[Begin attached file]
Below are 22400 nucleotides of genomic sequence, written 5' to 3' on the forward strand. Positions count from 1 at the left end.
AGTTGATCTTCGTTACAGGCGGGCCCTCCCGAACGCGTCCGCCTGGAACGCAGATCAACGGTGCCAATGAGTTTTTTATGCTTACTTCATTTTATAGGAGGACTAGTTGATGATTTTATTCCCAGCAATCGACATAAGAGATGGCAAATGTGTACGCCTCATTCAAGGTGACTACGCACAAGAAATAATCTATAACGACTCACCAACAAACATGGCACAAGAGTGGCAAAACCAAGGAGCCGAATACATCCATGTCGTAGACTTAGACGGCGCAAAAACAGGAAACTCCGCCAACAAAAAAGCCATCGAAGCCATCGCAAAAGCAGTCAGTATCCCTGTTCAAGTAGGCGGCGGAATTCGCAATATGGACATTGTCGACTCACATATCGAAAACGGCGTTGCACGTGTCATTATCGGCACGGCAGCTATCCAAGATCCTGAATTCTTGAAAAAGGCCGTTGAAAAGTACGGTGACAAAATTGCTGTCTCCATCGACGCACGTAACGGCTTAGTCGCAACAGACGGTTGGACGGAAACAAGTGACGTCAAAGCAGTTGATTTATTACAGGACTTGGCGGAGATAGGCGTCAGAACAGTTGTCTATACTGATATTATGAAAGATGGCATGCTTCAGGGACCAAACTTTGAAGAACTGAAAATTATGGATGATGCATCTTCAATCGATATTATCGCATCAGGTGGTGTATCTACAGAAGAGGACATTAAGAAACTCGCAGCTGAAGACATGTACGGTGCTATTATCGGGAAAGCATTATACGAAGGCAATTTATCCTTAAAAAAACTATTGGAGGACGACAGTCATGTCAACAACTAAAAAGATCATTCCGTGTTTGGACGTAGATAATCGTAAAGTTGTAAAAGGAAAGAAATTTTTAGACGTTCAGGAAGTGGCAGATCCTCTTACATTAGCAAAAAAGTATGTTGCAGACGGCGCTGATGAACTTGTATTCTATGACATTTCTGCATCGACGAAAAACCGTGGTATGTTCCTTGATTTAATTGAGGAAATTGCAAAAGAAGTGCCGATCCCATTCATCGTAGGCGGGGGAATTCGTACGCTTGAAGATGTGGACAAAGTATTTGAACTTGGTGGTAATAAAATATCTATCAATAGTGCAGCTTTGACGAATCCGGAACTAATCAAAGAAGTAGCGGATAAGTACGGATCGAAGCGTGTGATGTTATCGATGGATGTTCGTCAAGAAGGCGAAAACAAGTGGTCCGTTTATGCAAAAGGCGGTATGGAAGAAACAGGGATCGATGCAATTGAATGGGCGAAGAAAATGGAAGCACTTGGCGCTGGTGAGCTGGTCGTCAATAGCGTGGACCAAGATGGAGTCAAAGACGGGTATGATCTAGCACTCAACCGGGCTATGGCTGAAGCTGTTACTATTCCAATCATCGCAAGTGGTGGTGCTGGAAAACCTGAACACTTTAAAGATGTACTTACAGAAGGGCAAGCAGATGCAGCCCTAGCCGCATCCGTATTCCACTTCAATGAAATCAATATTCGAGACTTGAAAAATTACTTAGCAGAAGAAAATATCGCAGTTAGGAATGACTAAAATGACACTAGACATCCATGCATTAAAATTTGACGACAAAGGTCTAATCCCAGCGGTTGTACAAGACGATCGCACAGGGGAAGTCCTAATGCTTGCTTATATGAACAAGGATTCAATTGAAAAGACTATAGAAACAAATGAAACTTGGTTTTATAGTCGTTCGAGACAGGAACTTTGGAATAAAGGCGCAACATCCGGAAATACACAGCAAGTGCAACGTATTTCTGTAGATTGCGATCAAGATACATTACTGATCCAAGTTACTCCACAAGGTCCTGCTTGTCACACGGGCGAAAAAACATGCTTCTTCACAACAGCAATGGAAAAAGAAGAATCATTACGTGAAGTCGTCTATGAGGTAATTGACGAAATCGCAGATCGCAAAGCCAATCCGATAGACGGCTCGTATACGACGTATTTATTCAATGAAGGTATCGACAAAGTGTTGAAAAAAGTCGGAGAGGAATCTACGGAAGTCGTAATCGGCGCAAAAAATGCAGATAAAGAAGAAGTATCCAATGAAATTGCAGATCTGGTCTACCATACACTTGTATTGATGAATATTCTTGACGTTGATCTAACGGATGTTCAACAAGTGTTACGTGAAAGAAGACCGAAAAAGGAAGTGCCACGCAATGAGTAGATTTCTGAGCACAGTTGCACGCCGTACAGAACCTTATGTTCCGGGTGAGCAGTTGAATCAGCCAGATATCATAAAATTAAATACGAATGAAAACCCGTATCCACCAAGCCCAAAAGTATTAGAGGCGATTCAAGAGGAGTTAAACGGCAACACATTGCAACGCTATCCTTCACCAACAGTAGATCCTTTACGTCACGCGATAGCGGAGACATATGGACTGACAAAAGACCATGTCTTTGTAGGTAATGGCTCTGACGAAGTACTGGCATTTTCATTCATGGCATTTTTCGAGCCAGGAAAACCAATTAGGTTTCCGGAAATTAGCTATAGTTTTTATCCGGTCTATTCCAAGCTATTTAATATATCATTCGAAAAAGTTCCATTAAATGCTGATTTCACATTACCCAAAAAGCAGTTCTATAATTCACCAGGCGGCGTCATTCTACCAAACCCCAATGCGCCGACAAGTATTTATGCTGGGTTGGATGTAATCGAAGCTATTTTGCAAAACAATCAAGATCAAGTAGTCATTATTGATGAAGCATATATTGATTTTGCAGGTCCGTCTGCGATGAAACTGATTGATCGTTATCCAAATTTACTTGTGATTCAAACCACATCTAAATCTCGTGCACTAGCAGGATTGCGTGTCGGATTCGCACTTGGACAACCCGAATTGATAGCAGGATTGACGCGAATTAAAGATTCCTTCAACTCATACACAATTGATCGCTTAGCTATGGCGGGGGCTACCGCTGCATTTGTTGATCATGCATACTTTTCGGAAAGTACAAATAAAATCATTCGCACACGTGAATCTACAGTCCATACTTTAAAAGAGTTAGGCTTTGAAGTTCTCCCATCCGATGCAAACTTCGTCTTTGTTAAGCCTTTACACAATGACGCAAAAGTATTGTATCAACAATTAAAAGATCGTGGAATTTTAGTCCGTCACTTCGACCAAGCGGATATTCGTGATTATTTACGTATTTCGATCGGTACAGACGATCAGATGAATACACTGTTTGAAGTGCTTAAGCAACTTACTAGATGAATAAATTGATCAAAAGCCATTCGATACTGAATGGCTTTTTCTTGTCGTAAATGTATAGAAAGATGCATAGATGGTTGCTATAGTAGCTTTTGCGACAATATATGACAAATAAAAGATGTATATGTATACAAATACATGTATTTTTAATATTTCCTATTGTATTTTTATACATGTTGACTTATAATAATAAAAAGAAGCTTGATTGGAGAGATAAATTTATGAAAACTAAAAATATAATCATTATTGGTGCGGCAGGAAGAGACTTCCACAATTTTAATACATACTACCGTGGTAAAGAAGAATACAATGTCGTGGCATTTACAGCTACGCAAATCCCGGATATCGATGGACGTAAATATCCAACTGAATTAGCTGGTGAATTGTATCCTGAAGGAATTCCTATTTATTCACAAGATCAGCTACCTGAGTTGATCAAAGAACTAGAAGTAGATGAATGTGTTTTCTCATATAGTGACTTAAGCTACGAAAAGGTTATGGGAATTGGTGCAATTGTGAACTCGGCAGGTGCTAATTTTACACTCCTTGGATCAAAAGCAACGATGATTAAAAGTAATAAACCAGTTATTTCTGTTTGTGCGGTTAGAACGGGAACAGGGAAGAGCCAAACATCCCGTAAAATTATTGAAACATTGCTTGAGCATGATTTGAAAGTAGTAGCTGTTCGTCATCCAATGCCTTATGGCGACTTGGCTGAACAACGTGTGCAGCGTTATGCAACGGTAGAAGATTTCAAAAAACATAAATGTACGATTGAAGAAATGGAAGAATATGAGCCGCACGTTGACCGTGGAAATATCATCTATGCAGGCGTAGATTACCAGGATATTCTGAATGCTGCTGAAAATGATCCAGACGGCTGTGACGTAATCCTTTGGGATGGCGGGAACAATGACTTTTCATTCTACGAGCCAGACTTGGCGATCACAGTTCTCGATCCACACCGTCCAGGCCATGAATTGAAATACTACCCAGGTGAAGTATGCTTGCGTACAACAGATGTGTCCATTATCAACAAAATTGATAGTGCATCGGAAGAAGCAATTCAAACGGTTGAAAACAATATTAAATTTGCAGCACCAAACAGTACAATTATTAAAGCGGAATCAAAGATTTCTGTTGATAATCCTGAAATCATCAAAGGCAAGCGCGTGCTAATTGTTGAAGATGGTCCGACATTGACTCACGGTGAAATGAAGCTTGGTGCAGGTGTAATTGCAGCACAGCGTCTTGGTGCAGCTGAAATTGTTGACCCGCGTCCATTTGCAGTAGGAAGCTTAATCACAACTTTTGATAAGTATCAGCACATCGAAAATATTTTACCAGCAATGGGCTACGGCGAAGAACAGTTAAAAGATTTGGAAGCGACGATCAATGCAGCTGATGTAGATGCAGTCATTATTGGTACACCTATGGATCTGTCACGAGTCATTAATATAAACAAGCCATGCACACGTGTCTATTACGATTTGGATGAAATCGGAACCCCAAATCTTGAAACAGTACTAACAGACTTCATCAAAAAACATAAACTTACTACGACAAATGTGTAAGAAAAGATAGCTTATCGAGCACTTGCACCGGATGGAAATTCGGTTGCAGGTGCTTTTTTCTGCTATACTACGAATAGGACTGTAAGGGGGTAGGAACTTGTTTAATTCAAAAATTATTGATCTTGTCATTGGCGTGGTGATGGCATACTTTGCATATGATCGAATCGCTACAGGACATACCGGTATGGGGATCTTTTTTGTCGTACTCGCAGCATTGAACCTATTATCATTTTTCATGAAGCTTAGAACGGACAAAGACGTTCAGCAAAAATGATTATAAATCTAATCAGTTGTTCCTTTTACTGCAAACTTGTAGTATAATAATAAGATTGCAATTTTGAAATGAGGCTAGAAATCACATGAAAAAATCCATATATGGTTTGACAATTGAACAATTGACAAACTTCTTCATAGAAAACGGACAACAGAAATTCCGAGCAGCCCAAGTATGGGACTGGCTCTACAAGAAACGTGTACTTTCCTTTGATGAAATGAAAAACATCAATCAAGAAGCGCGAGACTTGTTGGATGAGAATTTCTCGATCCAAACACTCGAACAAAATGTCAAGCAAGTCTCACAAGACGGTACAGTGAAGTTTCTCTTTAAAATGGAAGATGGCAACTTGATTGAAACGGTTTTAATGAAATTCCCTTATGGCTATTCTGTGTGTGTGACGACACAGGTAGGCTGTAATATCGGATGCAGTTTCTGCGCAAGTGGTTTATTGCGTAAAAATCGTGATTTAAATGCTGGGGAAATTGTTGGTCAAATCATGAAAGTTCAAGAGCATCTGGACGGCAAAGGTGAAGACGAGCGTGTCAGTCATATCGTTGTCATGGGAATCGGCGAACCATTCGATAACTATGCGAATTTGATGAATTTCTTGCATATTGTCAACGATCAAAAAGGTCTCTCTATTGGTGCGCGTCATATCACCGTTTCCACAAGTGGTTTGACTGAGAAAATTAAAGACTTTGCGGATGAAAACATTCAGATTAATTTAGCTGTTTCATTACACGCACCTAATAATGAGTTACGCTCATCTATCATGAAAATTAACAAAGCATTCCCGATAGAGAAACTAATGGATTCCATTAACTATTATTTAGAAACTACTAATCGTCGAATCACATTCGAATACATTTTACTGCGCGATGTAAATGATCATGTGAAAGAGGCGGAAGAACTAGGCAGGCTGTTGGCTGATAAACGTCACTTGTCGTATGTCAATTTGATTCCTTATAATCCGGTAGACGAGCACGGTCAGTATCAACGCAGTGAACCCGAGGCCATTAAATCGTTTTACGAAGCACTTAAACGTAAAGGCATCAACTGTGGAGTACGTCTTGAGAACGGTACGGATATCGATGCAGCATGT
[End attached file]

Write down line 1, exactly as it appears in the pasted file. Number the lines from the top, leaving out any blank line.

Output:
Below are 22400 nucleotides of genomic sequence, written 5' to 3' on the forward strand. Positions count from 1 at the left end.